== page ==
Mohammed bin Salman

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Person.png Mohammed bin Salman  Rdf-icon.png
Mohammed bin Salman.jpg
Born 1985-08-31
Riyadh, Saudi Arabia
Children 4
Parents King Salman bin Abdulaziz Al Saud Fahda bint Falah bin Sultan bin Hathleen al-Ajmi
Spouse Sara bint Mashoor

Mohammed bin Salman bin Abdulaziz Al Saud (born 31 August 1985[1][2]), known colloquially as MBS,[3][4] is the Crown Prince of Saudi Arabia, also serving as First Deputy Prime Minister,[5] President of the Council for Economic and Development Affairs and Minister of Defence—the world's youngest office holder at the time.[6] He has been described as the power behind the throne of his father, King Salman.[7] He was appointed Crown Prince[8] in June 2017 following his father's decision to remove Muhammad bin Nayef from all positions, making Mohammed bin Salman heir apparent to the throne.[9][10][11]

"Reformer"

Mohammed bin Salman has led several successful reforms, which include regulations restricting the powers of the religious police, and the removal of the ban on female drivers. Further cultural developments under his reign include the first Saudi public concerts by a female singer, the first Saudi sports stadium to admit women, and an increased presence of women in the workforce.[12]

Despite international praise for his strides towards liberalisation of Saudi domestic issues, commentators and human rights groups have been vocally critical of bin Salman's leadership, citing his detention and torture of human rights activists, Saudi Arabian-led intervention in Yemen, escalation of Saudi's diplomatic crisis with Qatar[13] and the start of the diplomatic crisis with Lebanon, as well as his arrests of members of the Saudi royal family in November 2017, as failure to perform pledged reforms.[14][15][16] His proposed Saudi 2030 vision includes economic, social and religious changes, and plans to list shares of the coveted, state-owned oil company Aramco.[17][18][19] Despite promised reforms, the arrests and persecutions rate of human rights activists have risen under Mohammed bin Salman. Amnesty International and Human Rights Watch continue to criticise the Saudi government for its violations of human rights.[20][21][22]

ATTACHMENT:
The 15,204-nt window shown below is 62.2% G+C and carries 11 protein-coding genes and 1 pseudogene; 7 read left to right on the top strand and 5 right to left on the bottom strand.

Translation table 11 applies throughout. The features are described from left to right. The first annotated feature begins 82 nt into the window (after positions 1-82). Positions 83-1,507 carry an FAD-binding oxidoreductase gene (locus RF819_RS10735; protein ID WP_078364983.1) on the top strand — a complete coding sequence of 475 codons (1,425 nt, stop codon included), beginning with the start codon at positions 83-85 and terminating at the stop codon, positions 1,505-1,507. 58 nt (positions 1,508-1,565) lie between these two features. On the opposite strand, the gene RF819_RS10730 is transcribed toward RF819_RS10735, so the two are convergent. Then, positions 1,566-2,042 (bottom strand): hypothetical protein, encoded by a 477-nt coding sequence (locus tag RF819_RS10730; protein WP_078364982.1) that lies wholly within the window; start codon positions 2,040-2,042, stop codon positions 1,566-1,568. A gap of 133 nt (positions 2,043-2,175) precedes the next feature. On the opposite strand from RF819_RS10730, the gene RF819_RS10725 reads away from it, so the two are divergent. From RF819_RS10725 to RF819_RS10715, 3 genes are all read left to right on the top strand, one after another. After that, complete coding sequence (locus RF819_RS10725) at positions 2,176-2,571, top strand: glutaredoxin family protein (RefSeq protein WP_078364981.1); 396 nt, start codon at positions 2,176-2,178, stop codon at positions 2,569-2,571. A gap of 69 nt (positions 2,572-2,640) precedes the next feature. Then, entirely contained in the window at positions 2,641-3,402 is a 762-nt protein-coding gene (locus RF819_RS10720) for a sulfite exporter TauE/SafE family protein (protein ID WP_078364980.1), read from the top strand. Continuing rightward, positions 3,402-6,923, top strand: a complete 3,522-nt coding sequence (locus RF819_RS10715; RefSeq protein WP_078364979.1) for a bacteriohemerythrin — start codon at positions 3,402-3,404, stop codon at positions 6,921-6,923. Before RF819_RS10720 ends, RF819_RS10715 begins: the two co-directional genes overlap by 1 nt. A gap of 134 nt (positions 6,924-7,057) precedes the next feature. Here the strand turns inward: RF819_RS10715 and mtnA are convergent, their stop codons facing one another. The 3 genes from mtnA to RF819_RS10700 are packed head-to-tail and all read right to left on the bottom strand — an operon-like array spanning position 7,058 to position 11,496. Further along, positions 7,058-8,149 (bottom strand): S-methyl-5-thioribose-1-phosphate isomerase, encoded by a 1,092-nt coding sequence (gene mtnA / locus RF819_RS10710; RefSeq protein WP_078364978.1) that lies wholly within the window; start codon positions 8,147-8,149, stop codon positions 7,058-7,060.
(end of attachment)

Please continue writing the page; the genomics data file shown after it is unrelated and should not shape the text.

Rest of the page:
Protest against visit to Britain

Mohammed bin Salman, Saudi Arabia's 32-year-old crown prince, visited the UK on 7 March 2018 on an official trip[23] despite a petition signed by over 12,000 people demanding Theresa May cancel the visit:

"We call on the Prime Minister to withdraw the invitation for the Crown Prince of Saudi Arabia to visit the UK. The Saudi Arabian regime has one of the worst human rights records in the world. Torture and arbitrary detention are widely documented. In 2017 alone, over 100 people were executed."[24]

Disappearance of Jamal Khashoggi

On 8 October 2018, Turkey’s president Recep Tayyip Erdoğan said he is hopeful that a prominent Saudi journalist who disappeared in Istanbul last week will emerge unharmed, even after Turkish officials warned that he may have been killed inside his own nation’s consulate.

Jamal Khashoggi, 59, a Saudi dissident and journalist writing for The Washington Post, vanished after entering the Saudi consulate in the Levent district of Istanbul to take care of some personal paperwork. His disappearance has roiled the Arab world, and threatened to create fresh diplomatic troubles for the Saudi kingdom, under the sway of its ambitious crown prince, Mohammed bin Salman: